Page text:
Marwood went into business with Ray Stone, in South Auckland based Performance Developments, and a stellar career in single-seaters and big tourers. Click here for more on Dennis; Tasman Cup F5000 Racing – Dennis Marwood – Jim Barclay

T66 F1-6-63 was restored and lives a sedentary life in New Zealand. Dennis Marwood (below) reunited with his old car, at Pukekohe in April 2009. Bob Harborow is alongside in the John Sheppard built Maybach 1 Replica, winner of the 1954 NZ GP in Stan Jones’ hands.

(jimbarclay.nz)

Etcetera…

Cooper T66 Climax FWMV V8 cutaway (B Hatton)

The Cooper T66 chassis remained a spaceframe despite the monocoque onslaught around it, not that such technology was a barrier to ongoing Brabham success. Of multi-tubular construction, the frame comprised 1 3/8 and 1 1/2 inch 18-gauge steel tubing with smaller transverse and diagonal members, plus triangulation of the corners of the cockpit opening. Mild sheet steel reinforcement was welded to the floor section between the front and rear bulkheads.

Suspension used Alford & Alder (Triumph) uprights, upper and lower wishbones at the front, coil spring/dampers and adjustable roll-bar. The rear used cast magnesium uprights, fabricated upper and lower – wide based – wishbones, coil spring/dampers and adjustable roll-bar.

Brakes were Girling disc, 10.25 inches/9.75 inches in diameter front/rear. Cooper cast magnesium wheels were 13-inches in diameter and 6/7 inches wide front/rear.

The F1 engine was the ubiquitous Coventry Climax FWMV 1.5-litre, DOHC, two-valve, Lucas injected circa 200bhp V8. In Tasman spec the equally ubiquitous Climax FPF 2.5-litre, DOHC, two-valve, Weber 58DCO fed four gave about 235bhp. The transaxle was Cooper’s own C65 six-speed.

Credits…

Terry Marshall, Allan Dick in Classic Auto News, ‘History of the Grand Prix Car’ Doug Nye, Jack Inwood, Gooding & Co, socalclicker@esc, Museum of Transport and Technology, oldracingcars.com, jimbarclay.nz, Brian Hatton

Tailpiece…

(Gooding & Co)

Montage of Phil Hill’s Zeltweg accident and lucky escape. This mix excludes the mighty conflagration which followed once the fire took hold, aided and abetted by the hay-bales, there with safety in mind…

It was only when poor Lorenzo Bandini – winner of this race – perished in a gruesome firey accident aboard his Ferrai 312 during the 1967 Monaco GP that haybales were finally excluded from the standard suite of race organiser safety precautions.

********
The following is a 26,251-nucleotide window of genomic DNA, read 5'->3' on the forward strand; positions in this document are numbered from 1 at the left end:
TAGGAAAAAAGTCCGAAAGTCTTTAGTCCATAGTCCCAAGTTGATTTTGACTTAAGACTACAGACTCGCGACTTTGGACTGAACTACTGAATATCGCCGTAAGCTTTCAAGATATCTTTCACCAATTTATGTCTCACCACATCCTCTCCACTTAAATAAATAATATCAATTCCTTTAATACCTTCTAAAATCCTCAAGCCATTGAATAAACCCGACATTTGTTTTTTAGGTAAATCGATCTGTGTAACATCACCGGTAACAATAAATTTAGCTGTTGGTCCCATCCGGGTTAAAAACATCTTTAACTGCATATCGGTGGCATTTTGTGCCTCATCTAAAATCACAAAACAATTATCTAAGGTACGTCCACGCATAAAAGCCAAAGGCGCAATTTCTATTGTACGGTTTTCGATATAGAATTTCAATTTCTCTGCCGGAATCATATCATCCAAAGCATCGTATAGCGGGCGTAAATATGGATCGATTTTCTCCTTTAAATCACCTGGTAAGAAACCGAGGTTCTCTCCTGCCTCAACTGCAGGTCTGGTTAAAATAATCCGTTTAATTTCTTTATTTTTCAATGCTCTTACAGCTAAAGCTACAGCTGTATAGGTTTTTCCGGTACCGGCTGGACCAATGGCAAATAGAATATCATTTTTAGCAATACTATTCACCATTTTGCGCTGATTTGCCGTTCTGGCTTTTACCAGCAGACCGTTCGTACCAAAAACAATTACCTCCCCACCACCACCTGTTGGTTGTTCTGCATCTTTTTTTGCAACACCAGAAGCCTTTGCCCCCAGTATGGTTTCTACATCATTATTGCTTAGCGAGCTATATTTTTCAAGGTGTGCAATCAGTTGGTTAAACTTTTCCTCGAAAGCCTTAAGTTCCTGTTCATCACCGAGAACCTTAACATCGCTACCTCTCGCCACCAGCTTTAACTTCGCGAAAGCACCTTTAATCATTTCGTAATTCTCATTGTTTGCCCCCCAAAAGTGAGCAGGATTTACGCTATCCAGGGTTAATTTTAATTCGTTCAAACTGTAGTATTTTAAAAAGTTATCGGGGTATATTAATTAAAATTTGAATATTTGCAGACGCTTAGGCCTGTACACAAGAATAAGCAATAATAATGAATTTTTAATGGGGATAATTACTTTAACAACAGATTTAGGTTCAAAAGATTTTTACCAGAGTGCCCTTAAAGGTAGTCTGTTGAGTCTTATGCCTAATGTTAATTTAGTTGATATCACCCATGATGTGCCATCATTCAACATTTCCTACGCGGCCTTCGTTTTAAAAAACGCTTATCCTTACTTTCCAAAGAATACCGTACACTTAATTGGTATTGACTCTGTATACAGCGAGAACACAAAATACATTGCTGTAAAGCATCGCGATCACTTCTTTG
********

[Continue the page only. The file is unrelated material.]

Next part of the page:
Finito…

Ferrari 156 F1 1963, red Lotus Climax FPF and at left Lotus 18 Climax FPF and Lotus 33 Climax FWMV (M Bisset)

The Ferrari 156/63 holding centre stage at the Musee National de l’Automobile, Mulhouse, France July 2019…

I’ve never thought too much about the Ferraris between the 1961-2 156 and the 1964-5 158.

The 156 went from World Champ in 1961 to World Chump the following year and then along came the ‘Aero-framed’ semi-monocoque 1.5 litre V8 engined 158 with which John Surtees won the 1964 championship title in a great year battling Jim Clark’s Lotus 33 Climax and Graham Hill’s BRM P261.

Not so fast…

The cars in between the ‘156’ and ‘158’ are the T56, 156, 156/63, 156 F1-63 and ‘Aero 156’ depending upon your source as to the name. Given the confusion, to be consistent throughout this piece I am referring to Forghieri’s 1963 156 spaceframe machine as ‘156/63’ and his later in 1963 156 semi-monocoque as ‘156 Aero’. Even Ferrari are confused- their formula1.ferrari.com site provides specifications for the Aero with a drawing of the spaceframe 156/63 so go figure…

In any event, it is the 156/63 which looked oh-so-sweet at Mulhouse and piqued my interest in the subject.

Whilst still powered by the trusty Tipo 178 1.5 litre, twelve valve V6, by then Bosch direct fuel injected- well trumped by the British Coventry Climax FWMV and BRM P56 V8’s, the Mauro Forghieri designed chassis was a much nicer modern thingy than the 1961 156 which was ‘made’ by its engine and the lack of preparedness of its opposition.

Forghieri stepped up when others left during the Scuderia’s 1962 ‘Winter of Discontent Palace Coup’. His chassis solution was a neat multitubular spaceframe of small gauge tubes, an evolution of the existing V6 was bolted to a new six-speed gearbox with lightweight magnesium alloy Campagnolo wheels part of an attractive package.

Ludovico Scarfiotti, Ferrari 156/63 from Jim Clark at Zandvoort during the 1963 Dutch Grand Prix- the young Italian was 6th in his first championship GP, Jim won in his Lotus 25 Climax- the track at which this paradigm shifter first raced 12 months before. It is a lovely photo but I have included it to show the relative size and frontal area of the Ferrari challenger to the dominant car/driver combination of the day. Ferrari would of course bridge the gap with the 156 Aero which raced at Monza that September and the 158 Aero which followed- not to forget the 1512…(unattributed)